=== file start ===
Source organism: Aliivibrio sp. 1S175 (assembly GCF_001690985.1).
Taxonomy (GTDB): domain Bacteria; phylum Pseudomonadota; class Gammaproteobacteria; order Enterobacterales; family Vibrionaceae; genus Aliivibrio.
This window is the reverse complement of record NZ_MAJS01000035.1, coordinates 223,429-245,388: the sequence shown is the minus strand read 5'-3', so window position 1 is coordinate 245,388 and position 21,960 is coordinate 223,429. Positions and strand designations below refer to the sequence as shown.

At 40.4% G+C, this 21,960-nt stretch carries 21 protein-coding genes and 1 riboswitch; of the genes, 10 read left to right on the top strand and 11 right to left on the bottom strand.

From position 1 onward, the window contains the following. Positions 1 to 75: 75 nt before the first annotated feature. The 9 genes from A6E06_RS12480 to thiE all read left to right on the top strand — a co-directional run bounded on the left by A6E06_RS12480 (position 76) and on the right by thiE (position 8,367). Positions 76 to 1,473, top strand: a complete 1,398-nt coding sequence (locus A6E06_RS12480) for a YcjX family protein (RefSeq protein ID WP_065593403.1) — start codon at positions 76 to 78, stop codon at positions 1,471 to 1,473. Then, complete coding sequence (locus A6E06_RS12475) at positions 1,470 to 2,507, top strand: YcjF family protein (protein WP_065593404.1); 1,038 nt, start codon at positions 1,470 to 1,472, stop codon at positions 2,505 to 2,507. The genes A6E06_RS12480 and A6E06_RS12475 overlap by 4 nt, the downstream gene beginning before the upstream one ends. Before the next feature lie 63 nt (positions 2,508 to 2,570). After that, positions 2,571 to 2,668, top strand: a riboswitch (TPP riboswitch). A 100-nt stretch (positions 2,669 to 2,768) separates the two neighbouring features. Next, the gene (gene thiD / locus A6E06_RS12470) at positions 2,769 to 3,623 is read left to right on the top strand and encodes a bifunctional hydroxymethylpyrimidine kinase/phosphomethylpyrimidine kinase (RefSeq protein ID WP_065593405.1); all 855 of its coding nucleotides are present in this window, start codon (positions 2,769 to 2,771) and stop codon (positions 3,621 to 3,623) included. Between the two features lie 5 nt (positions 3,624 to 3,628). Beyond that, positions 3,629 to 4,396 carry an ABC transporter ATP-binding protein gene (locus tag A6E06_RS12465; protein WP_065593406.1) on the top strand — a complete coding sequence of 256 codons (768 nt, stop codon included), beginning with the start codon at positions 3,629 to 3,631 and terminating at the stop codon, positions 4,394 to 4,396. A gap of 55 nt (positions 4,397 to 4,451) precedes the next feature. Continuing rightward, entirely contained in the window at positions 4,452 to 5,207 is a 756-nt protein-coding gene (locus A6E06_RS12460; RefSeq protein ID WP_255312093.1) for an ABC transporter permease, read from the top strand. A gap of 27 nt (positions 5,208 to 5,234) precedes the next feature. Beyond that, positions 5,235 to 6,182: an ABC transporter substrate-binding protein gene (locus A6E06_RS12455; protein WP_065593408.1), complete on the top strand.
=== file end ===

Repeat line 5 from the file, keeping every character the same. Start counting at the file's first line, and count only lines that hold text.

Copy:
From position 1 onward, the window contains the following. Positions 1 to 75: 75 nt before the first annotated feature. The 9 genes from A6E06_RS12480 to thiE all read left to right on the top strand — a co-directional run bounded on the left by A6E06_RS12480 (position 76) and on the right by thiE (position 8,367). Positions 76 to 1,473, top strand: a complete 1,398-nt coding sequence (locus A6E06_RS12480) for a YcjX family protein (RefSeq protein ID WP_065593403.1) — start codon at positions 76 to 78, stop codon at positions 1,471 to 1,473. Then, complete coding sequence (locus A6E06_RS12475) at positions 1,470 to 2,507, top strand: YcjF family protein (protein WP_065593404.1); 1,038 nt, start codon at positions 1,470 to 1,472, stop codon at positions 2,505 to 2,507. The genes A6E06_RS12480 and A6E06_RS12475 overlap by 4 nt, the downstream gene beginning before the upstream one ends. Before the next feature lie 63 nt (positions 2,508 to 2,570). After that, positions 2,571 to 2,668, top strand: a riboswitch (TPP riboswitch). A 100-nt stretch (positions 2,669 to 2,768) separates the two neighbouring features. Next, the gene (gene thiD / locus A6E06_RS12470) at positions 2,769 to 3,623 is read left to right on the top strand and encodes a bifunctional hydroxymethylpyrimidine kinase/phosphomethylpyrimidine kinase (RefSeq protein ID WP_065593405.1); all 855 of its coding nucleotides are present in this window, start codon (positions 2,769 to 2,771) and stop codon (positions 3,621 to 3,623) included. Between the two features lie 5 nt (positions 3,624 to 3,628). Beyond that, positions 3,629 to 4,396 carry an ABC transporter ATP-binding protein gene (locus tag A6E06_RS12465; protein WP_065593406.1) on the top strand — a complete coding sequence of 256 codons (768 nt, stop codon included), beginning with the start codon at positions 3,629 to 3,631 and terminating at the stop codon, positions 4,394 to 4,396. A gap of 55 nt (positions 4,397 to 4,451) precedes the next feature. Continuing rightward, entirely contained in the window at positions 4,452 to 5,207 is a 756-nt protein-coding gene (locus A6E06_RS12460; RefSeq protein ID WP_255312093.1) for an ABC transporter permease, read from the top strand. A gap of 27 nt (positions 5,208 to 5,234) precedes the next feature. Beyond that, positions 5,235 to 6,182: an ABC transporter substrate-binding protein gene (locus A6E06_RS12455; protein WP_065593408.1), complete on the top strand.